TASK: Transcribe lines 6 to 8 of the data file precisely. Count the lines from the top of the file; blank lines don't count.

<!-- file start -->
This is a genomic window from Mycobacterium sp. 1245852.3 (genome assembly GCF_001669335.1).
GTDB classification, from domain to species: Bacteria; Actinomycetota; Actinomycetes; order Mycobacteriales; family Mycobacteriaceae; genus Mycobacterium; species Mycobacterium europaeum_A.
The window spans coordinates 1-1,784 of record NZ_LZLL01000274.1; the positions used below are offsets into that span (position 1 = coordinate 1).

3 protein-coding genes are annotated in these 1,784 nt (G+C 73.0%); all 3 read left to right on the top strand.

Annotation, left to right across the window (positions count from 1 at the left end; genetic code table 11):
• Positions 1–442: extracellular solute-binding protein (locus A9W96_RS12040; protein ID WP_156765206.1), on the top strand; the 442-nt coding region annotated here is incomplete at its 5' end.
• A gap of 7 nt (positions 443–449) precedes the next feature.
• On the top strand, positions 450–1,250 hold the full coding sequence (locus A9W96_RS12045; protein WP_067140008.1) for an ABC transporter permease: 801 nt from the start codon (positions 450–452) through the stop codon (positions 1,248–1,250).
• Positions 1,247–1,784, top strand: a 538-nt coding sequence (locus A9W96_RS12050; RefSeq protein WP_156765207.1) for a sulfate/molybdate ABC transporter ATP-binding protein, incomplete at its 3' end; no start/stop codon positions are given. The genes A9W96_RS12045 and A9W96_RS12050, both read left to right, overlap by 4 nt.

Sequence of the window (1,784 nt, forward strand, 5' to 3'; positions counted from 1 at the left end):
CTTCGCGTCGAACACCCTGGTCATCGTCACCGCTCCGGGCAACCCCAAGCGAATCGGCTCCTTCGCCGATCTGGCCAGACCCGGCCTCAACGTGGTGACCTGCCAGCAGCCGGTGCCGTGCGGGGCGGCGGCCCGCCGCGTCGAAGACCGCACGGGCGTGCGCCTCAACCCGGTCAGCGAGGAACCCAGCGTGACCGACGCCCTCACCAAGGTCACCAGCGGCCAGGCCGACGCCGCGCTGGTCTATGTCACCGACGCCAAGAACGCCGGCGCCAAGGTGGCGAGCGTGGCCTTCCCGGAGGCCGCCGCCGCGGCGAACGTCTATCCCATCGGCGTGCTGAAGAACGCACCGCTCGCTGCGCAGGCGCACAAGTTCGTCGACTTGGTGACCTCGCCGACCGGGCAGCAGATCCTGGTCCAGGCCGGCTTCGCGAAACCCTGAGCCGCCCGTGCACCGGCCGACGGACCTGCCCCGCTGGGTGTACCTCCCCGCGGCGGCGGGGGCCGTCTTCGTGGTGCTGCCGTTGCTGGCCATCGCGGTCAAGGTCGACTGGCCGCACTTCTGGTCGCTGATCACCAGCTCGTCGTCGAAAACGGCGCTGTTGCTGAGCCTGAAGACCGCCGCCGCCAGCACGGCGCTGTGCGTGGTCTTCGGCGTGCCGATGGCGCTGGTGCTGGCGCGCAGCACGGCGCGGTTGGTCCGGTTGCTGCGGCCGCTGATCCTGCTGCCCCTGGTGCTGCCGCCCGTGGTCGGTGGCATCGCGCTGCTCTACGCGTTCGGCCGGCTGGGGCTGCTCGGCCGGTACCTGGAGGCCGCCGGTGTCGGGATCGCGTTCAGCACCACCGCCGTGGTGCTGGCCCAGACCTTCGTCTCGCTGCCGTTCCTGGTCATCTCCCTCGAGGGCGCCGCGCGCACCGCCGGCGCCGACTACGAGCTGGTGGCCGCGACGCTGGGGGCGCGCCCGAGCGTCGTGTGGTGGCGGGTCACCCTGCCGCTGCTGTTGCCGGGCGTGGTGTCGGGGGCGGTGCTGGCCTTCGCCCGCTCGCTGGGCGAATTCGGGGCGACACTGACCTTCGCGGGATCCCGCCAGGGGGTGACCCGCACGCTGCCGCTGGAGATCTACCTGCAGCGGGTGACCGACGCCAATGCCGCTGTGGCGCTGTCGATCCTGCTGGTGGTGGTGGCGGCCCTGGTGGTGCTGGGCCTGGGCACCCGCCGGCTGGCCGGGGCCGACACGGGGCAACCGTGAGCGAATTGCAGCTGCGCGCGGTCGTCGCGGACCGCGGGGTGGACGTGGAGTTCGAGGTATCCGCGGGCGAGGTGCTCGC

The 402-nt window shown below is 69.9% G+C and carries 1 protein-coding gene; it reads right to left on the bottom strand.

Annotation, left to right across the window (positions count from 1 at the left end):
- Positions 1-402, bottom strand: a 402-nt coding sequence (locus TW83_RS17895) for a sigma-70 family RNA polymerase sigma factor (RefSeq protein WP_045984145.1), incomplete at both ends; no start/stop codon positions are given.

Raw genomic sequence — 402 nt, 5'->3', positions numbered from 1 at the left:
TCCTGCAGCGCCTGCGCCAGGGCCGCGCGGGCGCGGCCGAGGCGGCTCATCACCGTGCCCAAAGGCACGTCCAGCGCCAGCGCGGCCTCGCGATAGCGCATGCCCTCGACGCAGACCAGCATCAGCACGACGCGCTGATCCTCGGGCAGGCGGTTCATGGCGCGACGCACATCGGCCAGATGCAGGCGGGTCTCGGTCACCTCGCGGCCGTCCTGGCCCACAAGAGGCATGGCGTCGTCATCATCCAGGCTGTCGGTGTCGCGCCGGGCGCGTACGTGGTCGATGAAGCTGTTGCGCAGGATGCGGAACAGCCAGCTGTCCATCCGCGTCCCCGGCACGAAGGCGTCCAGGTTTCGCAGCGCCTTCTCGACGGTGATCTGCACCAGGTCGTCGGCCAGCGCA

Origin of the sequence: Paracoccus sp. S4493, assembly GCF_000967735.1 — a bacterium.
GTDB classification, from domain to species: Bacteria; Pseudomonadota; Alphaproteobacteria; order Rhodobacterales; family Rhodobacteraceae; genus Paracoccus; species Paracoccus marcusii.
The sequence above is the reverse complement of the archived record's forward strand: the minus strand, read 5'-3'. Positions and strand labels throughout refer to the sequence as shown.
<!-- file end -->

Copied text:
• Positions 1–442: extracellular solute-binding protein (locus A9W96_RS12040; protein ID WP_156765206.1), on the top strand; the 442-nt coding region annotated here is incomplete at its 5' end.
• A gap of 7 nt (positions 443–449) precedes the next feature.
• On the top strand, positions 450–1,250 hold the full coding sequence (locus A9W96_RS12045; protein WP_067140008.1) for an ABC transporter permease: 801 nt from the start codon (positions 450–452) through the stop codon (positions 1,248–1,250).